Creatures, together with lands, are probably the type of cards every new player learns to use first. They are the most reliable and common way to deal damage, and thus to bring your opponent's life to 0 and win the game. But that's not all: creatures are a great concept even when you don't take into account the gameplay. In fact, most players have a soft spot for creatures. How come?
While being technically just one of several card types (along with lands, artifacts, instants etc.), creatures offer special value from a lore perspective. They are spells, just as any other type besides lands. And they are permanents, just as any other type besides instants and sorceries. But above all, they are the only cards that represent living beings. (Perhaps excepting Zombies, Vampires and other undead, but you get the point.)
As living beings, they are more interesting than any other card type. They have power and toughness, can battle each other during the combat phase, and can die and go to the graveyard. So many interactions, and so many ways to use creatures, both in terms of flavor and gameplay.
That's why I find them so special. And I'm a huge fan of Basri's Solidarity decks, so I'm not biased at all! Anyway, after ending the series on "Real-World Flavor" (you can read the last piece here), I have decided to begin exploring other aspects of Magic IP flavor. This new series deals with magical creatures.
Races, Classes, and Other Types
Since creatures represent humans, animals, beasts, and a huge number of combinations in between, they also offer unmatched potential for lore development. Magic combines gameplay and lore using the creature type. In fact, every creature that was ever printed has at least one creature type (and often more). In the course of Magic's history, over 250 different creature types have been used.
Not all of them are on the same level. Certain creature types (such as Human, Elf, or Goblin) are called "races." Others (such as Warrior, Cleric, or Archer) are "classes." Both categories apply mostly just to humanoid creatures, whereas other types of creatures (monsters, animals, and the like) tend to skirt them.
The Evolution of Creature Types
The waters can therefore get murkier than with simple instants and sorceries. For this reason, over the course of time, several changes and updates have been necessary. Many things have changed since Limited Edition Alpha. Back then, creature' types were mostly used for reasons related to flavor, and only seldom did they impact the game. Some of the earliest examples are long-winded typelines such as Lord of Atlantis, Zombie Master, and Goblin King, but it wasn't common.
Over time, Magic R&D realized that creature types held much more potential than they thought, and began to put it to good use. Fifteen years ago, in 2007, they ushered in the "Grand Creature Type Update." Some minor changes had happened before, of course, and of varying notability. For instance, with Mirrodin (in 2003), the Human subtype was introduced, and with Champions of Kamigawa (in 2004), the creature type Legend became the supertype legendary.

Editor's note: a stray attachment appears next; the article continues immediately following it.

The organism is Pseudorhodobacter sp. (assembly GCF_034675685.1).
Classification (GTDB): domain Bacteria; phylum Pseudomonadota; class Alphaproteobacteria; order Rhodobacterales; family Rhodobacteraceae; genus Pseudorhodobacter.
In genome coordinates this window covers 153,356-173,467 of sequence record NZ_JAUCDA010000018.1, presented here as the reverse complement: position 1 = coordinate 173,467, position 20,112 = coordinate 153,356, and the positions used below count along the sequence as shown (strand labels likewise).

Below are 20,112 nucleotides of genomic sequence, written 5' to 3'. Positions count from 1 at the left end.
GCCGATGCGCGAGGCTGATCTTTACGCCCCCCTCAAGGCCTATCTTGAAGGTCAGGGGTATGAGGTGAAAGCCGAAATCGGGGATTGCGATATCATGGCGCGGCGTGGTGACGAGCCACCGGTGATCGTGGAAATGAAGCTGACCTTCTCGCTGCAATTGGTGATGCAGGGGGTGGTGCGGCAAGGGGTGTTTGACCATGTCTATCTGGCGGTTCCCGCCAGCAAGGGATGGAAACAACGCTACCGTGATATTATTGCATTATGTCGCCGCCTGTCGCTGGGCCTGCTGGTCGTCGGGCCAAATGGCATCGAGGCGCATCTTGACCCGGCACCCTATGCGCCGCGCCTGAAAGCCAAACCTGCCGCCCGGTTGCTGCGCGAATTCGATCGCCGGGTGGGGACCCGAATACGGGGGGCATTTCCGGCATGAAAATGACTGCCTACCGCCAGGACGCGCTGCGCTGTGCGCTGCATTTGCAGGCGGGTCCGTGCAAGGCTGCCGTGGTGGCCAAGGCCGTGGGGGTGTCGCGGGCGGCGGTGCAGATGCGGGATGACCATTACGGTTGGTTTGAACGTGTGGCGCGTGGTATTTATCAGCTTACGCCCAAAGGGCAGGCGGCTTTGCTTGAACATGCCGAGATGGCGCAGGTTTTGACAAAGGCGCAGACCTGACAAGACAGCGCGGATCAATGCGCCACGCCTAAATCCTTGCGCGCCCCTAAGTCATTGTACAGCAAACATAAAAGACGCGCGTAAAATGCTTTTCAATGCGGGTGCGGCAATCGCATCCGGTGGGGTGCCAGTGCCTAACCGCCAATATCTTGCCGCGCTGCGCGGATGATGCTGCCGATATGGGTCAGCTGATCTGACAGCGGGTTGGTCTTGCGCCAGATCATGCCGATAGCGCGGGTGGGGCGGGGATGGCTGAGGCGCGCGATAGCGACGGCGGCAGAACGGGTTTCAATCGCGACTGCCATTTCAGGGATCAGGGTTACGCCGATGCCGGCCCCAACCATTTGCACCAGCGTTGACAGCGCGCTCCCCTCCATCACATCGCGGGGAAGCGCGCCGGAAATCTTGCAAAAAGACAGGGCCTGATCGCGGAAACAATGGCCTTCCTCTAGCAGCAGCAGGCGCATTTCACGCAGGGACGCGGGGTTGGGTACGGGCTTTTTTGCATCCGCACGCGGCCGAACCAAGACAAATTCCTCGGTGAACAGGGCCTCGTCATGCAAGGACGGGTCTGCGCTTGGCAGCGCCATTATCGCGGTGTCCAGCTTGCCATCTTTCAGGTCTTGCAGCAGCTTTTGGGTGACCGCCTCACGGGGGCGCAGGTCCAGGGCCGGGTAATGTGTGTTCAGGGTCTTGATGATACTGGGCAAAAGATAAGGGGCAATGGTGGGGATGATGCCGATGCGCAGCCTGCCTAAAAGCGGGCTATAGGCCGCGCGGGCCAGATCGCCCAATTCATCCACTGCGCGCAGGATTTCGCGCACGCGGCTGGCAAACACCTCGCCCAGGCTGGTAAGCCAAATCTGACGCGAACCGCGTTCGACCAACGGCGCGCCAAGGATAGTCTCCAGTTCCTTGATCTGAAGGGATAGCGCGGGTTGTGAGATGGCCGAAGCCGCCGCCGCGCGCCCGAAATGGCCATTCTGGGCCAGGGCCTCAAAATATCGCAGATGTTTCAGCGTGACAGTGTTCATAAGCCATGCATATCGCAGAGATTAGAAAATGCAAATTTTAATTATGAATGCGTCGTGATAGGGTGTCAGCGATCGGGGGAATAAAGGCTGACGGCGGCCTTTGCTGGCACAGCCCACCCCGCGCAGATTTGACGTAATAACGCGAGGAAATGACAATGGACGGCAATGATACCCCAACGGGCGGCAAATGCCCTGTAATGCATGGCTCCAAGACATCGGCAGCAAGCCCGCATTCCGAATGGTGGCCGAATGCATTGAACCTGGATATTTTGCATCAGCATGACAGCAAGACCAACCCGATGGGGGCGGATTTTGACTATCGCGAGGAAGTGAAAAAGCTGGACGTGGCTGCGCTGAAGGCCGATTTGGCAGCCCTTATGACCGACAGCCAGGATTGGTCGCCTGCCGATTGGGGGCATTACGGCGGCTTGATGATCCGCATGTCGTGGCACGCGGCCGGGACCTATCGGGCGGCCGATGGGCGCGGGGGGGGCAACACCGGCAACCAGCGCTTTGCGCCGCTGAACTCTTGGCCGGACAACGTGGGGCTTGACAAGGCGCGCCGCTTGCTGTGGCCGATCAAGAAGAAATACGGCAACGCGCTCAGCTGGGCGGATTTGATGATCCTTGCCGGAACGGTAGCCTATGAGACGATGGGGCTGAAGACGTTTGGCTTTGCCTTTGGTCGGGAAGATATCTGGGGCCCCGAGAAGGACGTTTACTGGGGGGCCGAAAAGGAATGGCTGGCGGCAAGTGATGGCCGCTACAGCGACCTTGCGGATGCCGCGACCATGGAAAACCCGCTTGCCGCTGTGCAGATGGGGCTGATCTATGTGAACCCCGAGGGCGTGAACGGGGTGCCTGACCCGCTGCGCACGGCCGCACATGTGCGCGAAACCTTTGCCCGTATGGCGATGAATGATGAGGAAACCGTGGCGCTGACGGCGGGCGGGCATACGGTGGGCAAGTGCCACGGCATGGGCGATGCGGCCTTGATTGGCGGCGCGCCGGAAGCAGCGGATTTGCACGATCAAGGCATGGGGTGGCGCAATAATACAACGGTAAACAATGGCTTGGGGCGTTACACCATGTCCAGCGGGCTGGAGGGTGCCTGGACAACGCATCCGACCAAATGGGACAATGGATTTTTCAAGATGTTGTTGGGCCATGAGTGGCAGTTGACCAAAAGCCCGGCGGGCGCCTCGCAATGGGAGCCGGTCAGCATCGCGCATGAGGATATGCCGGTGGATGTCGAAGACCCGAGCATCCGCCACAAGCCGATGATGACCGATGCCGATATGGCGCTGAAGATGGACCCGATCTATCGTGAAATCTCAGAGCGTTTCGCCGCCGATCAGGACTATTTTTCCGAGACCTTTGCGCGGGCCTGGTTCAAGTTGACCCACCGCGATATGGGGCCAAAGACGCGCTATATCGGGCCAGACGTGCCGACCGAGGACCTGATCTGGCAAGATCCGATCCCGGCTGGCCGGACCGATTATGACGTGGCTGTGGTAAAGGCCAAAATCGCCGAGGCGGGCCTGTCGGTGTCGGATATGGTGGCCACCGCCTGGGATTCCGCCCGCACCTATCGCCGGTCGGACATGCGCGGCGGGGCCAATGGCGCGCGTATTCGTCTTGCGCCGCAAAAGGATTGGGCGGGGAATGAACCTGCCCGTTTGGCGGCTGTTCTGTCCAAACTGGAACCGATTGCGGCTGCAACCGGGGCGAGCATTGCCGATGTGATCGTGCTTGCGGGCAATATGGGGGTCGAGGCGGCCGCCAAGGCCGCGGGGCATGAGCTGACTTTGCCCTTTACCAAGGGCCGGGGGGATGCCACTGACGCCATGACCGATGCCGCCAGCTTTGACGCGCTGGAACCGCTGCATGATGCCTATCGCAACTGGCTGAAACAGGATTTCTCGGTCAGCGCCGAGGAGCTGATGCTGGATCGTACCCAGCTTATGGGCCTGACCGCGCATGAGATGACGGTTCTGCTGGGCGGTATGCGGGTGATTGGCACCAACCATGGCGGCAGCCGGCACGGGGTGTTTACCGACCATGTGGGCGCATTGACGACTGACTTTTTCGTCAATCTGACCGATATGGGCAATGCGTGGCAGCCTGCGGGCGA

None of them, however, were nearly as pervasive as the big Lorwyn update. No less than 146 obsolete creature types were purged, and a few were added. Since 2007, almost every new set introduced new creature types, but there have been no changes of such magnitude since.
Magic IP and Borrowed Types
With the astonishing number of 264 different creature types, it goes without saying that many of them were not created just for Magic. In fact, many creature types are simply names of real animals: think Bears, Lizards, Serpents, and so on. Other types are fantastic animals that, while absent from the real world, are common in the fantasy literature: Dragons, Merfolk, and Zombies. More interesting still is that quite a large number of creature types are actually unique to the Magic: The Gathering franchise.
There are 45 different creature types that were conceived specifically for us Magic players. Some of them are rather famous (Atog, Eldrazi, Myr, Sliver), while others only appear on few cards (Bringer, Homarid, Zubera). Still, even these unique creature types need to take inspiration somewhere... at least in the majority of cases.
A Magical Birth
And that's what we'll explore throughout this new series! For some of Magic's unique creaures, we'll be able to dive in for some close analysis. Other times, when the number of examples is too large, we'll only touch on the most famous and memorable cards. Do you have a favorite Magic-specific creature type? Let me know in the comments and on Twitter!